WILLMAR — As the nation hits about a 25% unemployment rate, restaurants in Minnesota are preparing to reopen Monday after months of serving only take-out or curbside pickup.
“(We) can’t wait to see people again. It’ll be nice,” Samantha Schultz, manager at The Handle Bar in Atwater, said.
Following Gov. Tim Walz's executive order to shut down dine-in services at restaurants, The Handle Bar had to let go about 13 employees but starting about two weeks ago, all of them have been called back to prepare for reopening the restaurant.
The bar took advantage of the shutdown by closing to do some remodeling as well.
“We actually expanded our kitchen and updated our bathrooms and everything, so it kind of worked out in a nice time,” Schultz said. “But nobody wants to close for that long.”
Restaurants, bars and many other businesses that fall under the category of "places of public accommodation" have been shuttered by executive order since March 17 to mitigate the potential spread of COVID-19. Curbside, delivery or take-out was allowed to continue.
When The Handle Bar reopened for take-out May 16, they did 91 take-out orders that night and hit a record 136 orders for take-out from 4 p.m. to 8 p.m. the night after. The previous record was 110 orders.
Schultz said the bar has been providing free meals for people who cannot or should not leave their homes. They prepare and deliver anywhere between nine and 22 meals a day, Monday through Friday.
“We plan on continuing (delivering meals) at this time. We don’t have a set date as far as when we won’t be doing it anymore,” Schultz said. “But as happy as it makes the people, it’s worth it.”
The new order from Walz, effective June 1, keeps restaurants at a maximum of 50 customers and requires all employees to wear face masks and gloves, while only allowing outside dining.
The outside dining requirement has forced restaurants to adapt, with some having no or minimal outside dining pre-pandemic.
“We had to go buy picnic tables,” Brady Lee, manager at McKinney’s on Southside in Benson, said.
In order to be able to serve 50 people and to follow social distancing guidelines, those tables will be spread out on their lawn in front of their patio. Customers will have to call beforehand to make a reservation.
In New London, Alley on Ash will be using its parking lot space and part of the street in front of the business the city has blocked off for customers to dine outside, according to owner Jesse Gislason. For now, they will only be able to serve alcoholic beverages up to the curb.
Gislason said they’ve been trying to work with city and state officials on how the reopening will be implemented.
“I don’t understand why they’re handcuffing us,” Gislason said. “It feels like every time we jump through a hoop, the hoop gets smaller and we stay the same size.”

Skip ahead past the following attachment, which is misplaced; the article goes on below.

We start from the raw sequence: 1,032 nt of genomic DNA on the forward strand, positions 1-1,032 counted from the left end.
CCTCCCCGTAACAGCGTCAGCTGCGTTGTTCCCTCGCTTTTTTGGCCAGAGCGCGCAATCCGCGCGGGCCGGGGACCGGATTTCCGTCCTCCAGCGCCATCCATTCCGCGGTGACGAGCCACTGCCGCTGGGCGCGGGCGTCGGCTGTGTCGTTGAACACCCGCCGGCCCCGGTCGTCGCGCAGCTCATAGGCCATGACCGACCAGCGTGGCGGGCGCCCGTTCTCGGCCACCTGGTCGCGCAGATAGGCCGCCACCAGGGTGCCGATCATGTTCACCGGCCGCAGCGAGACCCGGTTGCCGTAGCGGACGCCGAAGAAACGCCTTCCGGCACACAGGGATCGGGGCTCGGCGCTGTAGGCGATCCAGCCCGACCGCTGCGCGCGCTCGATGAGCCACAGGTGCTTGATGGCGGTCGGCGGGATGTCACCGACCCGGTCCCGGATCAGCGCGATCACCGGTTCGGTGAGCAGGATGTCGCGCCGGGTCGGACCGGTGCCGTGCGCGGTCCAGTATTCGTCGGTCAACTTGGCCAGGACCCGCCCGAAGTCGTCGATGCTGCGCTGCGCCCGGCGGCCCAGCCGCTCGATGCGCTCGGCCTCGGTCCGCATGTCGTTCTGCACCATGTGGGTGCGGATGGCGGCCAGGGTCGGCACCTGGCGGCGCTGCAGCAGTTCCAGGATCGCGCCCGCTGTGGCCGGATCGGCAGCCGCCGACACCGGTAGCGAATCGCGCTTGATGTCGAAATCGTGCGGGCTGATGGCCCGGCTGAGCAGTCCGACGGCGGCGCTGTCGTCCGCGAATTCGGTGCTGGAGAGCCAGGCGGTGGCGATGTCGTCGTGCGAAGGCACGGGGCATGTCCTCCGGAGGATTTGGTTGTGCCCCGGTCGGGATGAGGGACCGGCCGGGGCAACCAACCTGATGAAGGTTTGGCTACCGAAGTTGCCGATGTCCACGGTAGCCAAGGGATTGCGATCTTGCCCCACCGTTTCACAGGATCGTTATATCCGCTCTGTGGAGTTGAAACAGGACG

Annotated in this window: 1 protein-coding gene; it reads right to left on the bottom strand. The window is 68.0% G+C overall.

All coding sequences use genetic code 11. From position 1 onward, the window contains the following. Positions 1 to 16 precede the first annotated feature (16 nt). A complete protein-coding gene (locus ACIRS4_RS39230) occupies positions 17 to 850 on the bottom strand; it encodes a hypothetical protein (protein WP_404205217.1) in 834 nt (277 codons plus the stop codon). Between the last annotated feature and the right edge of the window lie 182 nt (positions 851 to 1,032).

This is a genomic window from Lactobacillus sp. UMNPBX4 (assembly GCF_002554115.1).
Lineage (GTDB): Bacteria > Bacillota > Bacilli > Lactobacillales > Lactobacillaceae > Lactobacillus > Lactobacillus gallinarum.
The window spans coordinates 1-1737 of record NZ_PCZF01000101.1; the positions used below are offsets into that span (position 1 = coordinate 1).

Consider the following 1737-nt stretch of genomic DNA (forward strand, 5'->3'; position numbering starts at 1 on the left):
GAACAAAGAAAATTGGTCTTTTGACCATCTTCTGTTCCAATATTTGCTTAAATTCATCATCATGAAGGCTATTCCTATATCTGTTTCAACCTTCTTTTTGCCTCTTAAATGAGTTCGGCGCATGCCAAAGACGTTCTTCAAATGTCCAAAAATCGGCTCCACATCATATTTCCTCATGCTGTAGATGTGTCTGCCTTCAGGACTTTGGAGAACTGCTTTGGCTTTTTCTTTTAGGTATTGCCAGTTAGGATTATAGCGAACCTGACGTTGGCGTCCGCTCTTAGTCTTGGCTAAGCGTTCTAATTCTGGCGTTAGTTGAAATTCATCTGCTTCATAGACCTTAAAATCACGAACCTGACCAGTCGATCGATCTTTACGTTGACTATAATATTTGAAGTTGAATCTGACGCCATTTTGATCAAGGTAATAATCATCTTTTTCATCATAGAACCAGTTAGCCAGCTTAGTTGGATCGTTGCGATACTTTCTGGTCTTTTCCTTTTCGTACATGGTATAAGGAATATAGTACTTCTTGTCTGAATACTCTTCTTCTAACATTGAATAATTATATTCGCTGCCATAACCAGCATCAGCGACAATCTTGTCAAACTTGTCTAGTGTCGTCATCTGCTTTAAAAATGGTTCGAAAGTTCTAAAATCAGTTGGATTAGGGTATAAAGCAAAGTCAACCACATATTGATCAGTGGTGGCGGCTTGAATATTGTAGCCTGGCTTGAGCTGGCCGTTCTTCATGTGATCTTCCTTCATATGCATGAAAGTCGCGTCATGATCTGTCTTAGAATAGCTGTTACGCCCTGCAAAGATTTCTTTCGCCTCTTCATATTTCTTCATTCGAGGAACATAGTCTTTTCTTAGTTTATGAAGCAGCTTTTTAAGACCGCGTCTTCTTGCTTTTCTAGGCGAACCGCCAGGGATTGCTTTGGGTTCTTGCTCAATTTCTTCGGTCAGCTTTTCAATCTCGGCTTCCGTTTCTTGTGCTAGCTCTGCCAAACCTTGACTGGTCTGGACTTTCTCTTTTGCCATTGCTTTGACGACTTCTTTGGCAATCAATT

This frustration with the government’s pandemic response was echoed by multiple businesses, including Ron Guetter, owner of McMillan’s Family Restaurant in Willmar.
Guetter said he sees different sides of the issue, with the government shutting down businesses, the financial burden on businesses and the customer being allowed to make their own decision.
“My feeling is it’s gonna be tough on a lot of businesses, whether they might open back up when they’re able to, but it still might not be enough,” Guetter said. “It’s gonna be a very trying time.”
Lee said partially opening up will help McKinney’s a little bit, but it won’t be enough to make up for their losses.
McKinney’s is attached to a hotel that has also had to cut back on the amount of rooms they can sell. These reduced rooms at the hotel are also hurting McKinney because the hotel feeds them a lot of business.
Lee said they’ll be bringing back about three staff, out of a total of about 20 people who were previously let go, for the partial opening.
“We’ll hopefully be doing more food but without doing business as usual, to pay that extra staff to get maybe 50% of our usual business, you kind of got to balance the scales there on labor versus sales,” Lee said.
Customers should get used to seeing restaurant staff in masks, a requirement of being open and something all the businesses the West Central Tribune talked to said they would enforce.
Customers are not required to wear a mask but are encouraged to do so.
Schultz said The Handle Bar and other restaurants are required to hang signs encouraging mask wearing.
“(Customers will) not be turned away because they don’t have a mask on,” Schultz said.
The financial impact and whether the partial reopen will help businesses is currently unknown, but Guetter said he’s hopeful his family restaurant will weather the storm.
“It’s the new normal and who knows what’s going to happen,” Guetter said. “We can’t predict if the tables are going to be full or if they’re just going to be sitting there empty.”